Lokpal to inject trust in system

At last, the country has a Lokpal. It took a long time, but augurs well for the protection of our democratic institutions. Pinaki Chandra Ghose, a former Supreme Court judge and currently, a member of the National Human Rights Commission, may become the first national-level anti-corruption ombudsman.

His name was selected by a committee, comprising PM Modi, Chief Justice of India, Lok Sabha Speaker and an eminent jurist, in this case Mukul Rohtagi, former attorney-general. The leader of the Congress in the Lok Sabha, Mallikarjun Kharge was invited as a ‘special invitee’, but he refused, insisting on being invited instead as the Leader of the Opposition. It was frivolous.

The Lokpal and Lokayuktas Act notified in 2014 provides the selection committee can appoint the Lokpal even if there is any vacancy in the selection panel. Later, the law was amended to invite the leader of the single largest party in the Lok Sabha as a special invitee and in that capacity Kharge was duly invited repeatedly, but, every time he refused. In fact, the government blamed Kharge’s refusal to join the selection panel for the delay in appointment of the Lokpal.

Last month, the Supreme Court finally set a deadline for the government. Hence, the country is expected to get the firstever Lokpal. Hopefully, the state governments, some are yet to appoint lokayuktas, will take the leaf and appoint the anti-corruption monitors. Ironically, Delhi’s AAP government, which assumed power on the anti-corruption drive of Anna Hazare, has made no move to appoint a lokayukta.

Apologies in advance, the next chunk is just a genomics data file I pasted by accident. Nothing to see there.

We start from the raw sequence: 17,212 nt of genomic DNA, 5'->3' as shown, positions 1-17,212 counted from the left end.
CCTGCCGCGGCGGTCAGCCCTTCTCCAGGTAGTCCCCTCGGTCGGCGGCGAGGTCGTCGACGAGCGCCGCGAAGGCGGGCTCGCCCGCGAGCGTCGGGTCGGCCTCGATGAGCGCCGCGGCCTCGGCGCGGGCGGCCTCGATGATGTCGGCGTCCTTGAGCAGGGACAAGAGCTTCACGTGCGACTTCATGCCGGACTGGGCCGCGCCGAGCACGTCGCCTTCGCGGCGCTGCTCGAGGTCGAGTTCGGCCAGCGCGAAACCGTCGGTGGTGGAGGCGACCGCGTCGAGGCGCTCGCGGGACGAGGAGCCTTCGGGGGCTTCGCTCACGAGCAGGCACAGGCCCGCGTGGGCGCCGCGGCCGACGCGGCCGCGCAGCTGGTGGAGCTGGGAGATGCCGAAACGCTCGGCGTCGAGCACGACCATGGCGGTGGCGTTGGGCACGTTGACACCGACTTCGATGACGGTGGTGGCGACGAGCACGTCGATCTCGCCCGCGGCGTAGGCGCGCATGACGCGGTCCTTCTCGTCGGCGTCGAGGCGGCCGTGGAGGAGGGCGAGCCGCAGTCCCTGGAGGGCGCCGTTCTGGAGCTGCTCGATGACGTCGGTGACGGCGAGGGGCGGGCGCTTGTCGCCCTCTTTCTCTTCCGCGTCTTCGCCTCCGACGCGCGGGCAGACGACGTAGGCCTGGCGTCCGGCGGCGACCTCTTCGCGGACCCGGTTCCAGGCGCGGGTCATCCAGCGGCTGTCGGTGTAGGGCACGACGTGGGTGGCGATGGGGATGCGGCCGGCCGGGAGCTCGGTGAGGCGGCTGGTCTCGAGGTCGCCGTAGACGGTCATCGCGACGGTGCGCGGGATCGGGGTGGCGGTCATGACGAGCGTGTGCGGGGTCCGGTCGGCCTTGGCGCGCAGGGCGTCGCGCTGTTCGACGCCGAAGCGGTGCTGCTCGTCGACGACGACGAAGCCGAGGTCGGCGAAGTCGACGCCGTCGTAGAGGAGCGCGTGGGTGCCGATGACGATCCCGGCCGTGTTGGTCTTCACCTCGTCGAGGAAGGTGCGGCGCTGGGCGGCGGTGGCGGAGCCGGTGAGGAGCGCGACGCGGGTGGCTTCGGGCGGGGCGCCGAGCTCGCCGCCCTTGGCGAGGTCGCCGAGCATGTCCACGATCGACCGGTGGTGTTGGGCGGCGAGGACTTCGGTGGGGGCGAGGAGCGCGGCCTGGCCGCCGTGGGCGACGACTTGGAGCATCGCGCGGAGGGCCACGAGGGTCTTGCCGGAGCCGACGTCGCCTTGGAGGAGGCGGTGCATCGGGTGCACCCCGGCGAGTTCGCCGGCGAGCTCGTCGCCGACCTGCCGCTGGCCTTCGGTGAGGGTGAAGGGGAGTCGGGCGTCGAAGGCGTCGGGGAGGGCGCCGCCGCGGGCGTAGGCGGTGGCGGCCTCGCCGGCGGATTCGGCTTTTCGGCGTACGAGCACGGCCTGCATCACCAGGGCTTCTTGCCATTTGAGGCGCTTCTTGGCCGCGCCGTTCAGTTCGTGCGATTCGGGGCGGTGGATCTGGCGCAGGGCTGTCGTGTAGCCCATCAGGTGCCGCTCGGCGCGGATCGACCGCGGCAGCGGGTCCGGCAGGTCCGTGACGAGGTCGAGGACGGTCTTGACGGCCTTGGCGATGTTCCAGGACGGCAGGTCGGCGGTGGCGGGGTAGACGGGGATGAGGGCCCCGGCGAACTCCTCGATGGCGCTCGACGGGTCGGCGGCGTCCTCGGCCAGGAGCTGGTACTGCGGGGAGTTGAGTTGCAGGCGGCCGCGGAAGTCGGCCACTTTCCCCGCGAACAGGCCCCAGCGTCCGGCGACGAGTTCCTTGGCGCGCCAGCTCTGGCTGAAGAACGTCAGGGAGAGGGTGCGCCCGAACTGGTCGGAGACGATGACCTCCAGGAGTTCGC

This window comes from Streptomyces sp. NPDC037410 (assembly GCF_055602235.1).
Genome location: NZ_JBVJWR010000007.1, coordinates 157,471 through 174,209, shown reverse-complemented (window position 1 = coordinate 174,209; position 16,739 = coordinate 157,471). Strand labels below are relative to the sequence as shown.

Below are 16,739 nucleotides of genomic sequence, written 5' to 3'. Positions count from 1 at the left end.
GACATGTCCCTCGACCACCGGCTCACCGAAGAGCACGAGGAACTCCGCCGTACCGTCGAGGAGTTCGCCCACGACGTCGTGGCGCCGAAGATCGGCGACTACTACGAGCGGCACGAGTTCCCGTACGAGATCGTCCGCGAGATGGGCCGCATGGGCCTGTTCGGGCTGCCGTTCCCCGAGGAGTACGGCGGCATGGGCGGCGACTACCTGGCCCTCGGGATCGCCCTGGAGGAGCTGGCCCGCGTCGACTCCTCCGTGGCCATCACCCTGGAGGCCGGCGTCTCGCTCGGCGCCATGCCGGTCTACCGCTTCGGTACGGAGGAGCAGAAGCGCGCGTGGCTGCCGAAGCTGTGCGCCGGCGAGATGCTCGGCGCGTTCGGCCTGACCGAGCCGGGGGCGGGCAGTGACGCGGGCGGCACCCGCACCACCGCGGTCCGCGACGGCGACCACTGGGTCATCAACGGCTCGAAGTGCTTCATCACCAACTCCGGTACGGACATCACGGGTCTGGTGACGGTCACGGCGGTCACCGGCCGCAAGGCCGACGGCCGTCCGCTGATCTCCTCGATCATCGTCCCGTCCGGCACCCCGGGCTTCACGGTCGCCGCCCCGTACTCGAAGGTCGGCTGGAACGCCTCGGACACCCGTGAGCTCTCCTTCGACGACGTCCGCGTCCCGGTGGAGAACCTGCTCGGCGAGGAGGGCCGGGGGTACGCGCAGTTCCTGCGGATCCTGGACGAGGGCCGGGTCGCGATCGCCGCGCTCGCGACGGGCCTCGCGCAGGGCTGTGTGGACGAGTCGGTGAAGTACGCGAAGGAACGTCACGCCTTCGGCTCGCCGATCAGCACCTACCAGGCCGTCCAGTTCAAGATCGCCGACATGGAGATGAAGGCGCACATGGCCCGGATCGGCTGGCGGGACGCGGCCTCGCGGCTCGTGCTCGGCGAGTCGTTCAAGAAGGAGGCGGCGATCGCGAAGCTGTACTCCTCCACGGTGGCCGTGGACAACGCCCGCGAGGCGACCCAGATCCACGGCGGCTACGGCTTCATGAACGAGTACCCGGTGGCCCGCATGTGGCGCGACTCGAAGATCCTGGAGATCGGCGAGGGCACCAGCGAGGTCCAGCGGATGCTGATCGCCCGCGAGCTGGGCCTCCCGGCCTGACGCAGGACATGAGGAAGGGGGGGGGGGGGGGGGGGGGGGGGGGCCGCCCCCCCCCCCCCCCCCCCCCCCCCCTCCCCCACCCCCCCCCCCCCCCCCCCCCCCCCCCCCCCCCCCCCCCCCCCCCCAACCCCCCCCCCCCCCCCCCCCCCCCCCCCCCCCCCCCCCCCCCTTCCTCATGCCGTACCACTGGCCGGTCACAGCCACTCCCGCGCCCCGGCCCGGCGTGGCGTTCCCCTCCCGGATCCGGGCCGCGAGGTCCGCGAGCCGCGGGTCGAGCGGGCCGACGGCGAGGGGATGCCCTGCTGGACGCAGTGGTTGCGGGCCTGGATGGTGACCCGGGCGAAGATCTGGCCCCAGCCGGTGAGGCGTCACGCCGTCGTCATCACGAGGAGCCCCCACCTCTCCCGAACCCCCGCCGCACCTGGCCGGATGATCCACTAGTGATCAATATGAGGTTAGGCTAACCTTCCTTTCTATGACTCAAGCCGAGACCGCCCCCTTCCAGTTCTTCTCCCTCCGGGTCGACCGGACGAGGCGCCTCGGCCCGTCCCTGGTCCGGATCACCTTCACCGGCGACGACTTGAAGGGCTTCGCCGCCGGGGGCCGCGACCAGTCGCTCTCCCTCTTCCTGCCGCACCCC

The Lokpal is empowered to inquire into complaints of corruption against sitting and former MPs, ministers and sitting and former PMs. It will have eight members, half with judicial background and its decisions will have to be endorsed by at least two-thirds of the members. It will have its own independent setup and it can call for relevant documents and summon witnesses to verify the veracity of complaints.

Given the rampant corruption in the system, leaving ministers and PMs, sitting and former, out of the ambit of an anti-graft body was an anach­ronism. There was much hand-wringing over the inclusion of a sitting PM in the ambit of the Lokpal, but due to the popular pressure eventually the UPA government had to give in to the Hazare movement.

Hopefully, we shall not have to cou­n­tenance the ignominy in a long time of a sitting PM being indicted by the Lokpal, though, if the truth be told, the last incumbent ought to have been in the coal scam while his then secretary, Coal Ministry, has been convicted by a re­g­u­lar court of law. The said former PM was his own coal min­ister at the time illegal allotments of coal mines were made.

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